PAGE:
Race relations in the United States will continue to deteriorate until there are clear, concise and decisive actions taken at all levels in disavowing racial bias, intolerance and violence, a Tulane sociologist says.

“There are no ‘two sides’ to this,” said Andrea S. Boyles, an expert in race and social justice and Black citizen-police conflict.  “As long as the dominant or White America continues the ‘we all’ and ‘both sides’ rhetoric — dressed as law and order — there will be no change or improvement in race relations.”

Boyles called the shooting of Jacob Blake by a police officer in Kenosha, Wisconsin as “more of the same,” saying Black citizens continue to be stereotyped as criminal and supporters of lawlessness. Blake, who was unarmed, was shot seven times and is paralyzed from the waist down.

“These suggestions are racist,” Boyles said. “It is also true that this kind of discriminative characterization of Black people has been repeatedly used to scare, promote and justify less restraint and increased violent responses toward them.”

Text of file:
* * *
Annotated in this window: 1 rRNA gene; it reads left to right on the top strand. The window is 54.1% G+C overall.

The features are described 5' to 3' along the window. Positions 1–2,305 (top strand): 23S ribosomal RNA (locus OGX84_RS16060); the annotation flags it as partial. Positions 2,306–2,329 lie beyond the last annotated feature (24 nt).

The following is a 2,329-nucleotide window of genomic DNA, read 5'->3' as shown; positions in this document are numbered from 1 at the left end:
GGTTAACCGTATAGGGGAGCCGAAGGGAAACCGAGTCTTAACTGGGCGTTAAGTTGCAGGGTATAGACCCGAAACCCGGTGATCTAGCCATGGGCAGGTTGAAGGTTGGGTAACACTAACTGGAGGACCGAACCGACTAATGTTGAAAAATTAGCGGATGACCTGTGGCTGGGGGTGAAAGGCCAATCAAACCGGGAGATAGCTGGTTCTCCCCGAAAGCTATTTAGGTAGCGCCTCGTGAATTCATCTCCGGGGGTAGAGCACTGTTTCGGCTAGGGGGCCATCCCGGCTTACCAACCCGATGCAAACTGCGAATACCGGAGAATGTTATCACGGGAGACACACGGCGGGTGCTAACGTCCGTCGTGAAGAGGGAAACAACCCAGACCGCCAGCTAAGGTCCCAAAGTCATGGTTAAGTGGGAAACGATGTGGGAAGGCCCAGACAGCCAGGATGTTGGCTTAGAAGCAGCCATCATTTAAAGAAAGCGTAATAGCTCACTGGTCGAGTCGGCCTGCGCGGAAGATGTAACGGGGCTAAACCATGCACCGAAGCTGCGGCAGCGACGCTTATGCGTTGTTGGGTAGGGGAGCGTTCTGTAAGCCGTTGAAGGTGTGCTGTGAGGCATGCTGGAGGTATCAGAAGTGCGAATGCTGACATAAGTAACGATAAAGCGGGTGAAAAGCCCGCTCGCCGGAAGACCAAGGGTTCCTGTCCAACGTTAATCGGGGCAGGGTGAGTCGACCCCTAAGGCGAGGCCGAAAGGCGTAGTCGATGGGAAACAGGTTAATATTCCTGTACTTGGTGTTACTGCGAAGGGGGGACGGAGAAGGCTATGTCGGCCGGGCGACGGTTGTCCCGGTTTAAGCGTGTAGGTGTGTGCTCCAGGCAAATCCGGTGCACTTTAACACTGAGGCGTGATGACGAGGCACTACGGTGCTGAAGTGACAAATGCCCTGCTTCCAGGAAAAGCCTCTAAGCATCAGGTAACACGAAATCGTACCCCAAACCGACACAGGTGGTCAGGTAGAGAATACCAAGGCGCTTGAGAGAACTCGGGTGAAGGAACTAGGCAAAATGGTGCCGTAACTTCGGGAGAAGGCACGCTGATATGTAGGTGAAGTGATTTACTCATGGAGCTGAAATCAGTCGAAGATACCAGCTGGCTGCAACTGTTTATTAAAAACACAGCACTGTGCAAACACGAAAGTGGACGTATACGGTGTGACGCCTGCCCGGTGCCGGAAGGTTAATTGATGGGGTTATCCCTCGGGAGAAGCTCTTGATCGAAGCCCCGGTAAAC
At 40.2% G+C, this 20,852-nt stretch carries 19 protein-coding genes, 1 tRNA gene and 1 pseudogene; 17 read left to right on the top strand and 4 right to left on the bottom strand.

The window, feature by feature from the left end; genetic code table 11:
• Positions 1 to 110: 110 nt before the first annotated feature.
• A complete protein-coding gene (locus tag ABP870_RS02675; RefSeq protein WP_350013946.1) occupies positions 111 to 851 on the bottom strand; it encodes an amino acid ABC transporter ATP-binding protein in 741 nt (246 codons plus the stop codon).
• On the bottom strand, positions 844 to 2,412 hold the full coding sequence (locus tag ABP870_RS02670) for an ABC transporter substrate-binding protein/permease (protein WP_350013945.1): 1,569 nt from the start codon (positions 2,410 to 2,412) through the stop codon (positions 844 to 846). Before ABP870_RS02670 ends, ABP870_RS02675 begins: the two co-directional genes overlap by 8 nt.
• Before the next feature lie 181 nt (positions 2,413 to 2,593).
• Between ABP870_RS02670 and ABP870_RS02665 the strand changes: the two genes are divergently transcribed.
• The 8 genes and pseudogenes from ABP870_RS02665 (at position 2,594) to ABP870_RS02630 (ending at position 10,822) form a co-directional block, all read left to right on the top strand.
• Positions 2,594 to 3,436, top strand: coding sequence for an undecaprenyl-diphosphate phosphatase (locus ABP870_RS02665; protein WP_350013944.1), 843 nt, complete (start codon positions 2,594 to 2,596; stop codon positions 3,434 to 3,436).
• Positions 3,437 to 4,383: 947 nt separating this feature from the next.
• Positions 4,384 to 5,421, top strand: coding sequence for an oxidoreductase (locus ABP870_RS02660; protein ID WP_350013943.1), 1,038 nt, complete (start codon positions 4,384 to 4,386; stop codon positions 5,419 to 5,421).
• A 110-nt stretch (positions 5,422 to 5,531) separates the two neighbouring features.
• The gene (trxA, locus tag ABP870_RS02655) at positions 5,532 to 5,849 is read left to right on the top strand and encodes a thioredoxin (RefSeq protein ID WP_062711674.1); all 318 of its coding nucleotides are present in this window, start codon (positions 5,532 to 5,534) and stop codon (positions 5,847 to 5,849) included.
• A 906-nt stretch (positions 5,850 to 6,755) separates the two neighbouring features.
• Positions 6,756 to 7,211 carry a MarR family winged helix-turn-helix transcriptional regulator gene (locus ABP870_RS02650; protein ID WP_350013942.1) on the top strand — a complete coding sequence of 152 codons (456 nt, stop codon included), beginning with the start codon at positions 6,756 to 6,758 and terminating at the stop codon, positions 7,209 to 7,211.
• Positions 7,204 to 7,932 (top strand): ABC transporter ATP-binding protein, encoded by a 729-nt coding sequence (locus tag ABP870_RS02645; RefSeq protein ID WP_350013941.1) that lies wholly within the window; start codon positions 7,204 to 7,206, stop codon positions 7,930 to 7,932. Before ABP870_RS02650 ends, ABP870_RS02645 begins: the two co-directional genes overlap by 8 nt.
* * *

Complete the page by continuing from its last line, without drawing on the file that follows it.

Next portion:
She said Blake’s shooting and other forms of violent policing of Black people continue to happen because such occurrences are being politicized, “as if the debate could go either way.”

“This translates to ‘both sides’ narratives and nods for commissioned and noncommissioned people to continue killing or victimizing Blacks on impulse — whether directly intended or not,” Boyles said. “The unwritten understanding is that if  White citizens just say that they were afraid or felt threatened by Black people, there will be sympathy and clearing for racialized actions. 

“People are being taught to do this through the countless cases of Black shootings, where there have been no consequences,” she said.

Boyles is new to Tulane but was on the faculty of Lindenwood University-Belleville in southern Illinois when Michael Brown, 19, an unarmed Black teen, was shot and killed by a police officer in nearby Ferguson, Missouri in 2014.  The killing, for which the police officer was not charged, led to protests for more than 400 days and sparked fierce debate about the relationship between police and African Americans.

Boyles, who was a participant observer/ethnographer during the protests, subsequently wrote Race, Place, and Suburban Policing: Too Close for Comfort  in 2015 and You Can’t Stop the Revolution: Community Disorder and Social Ties in Post-Ferguson America in 2019.  Both books were published by the University of California Press.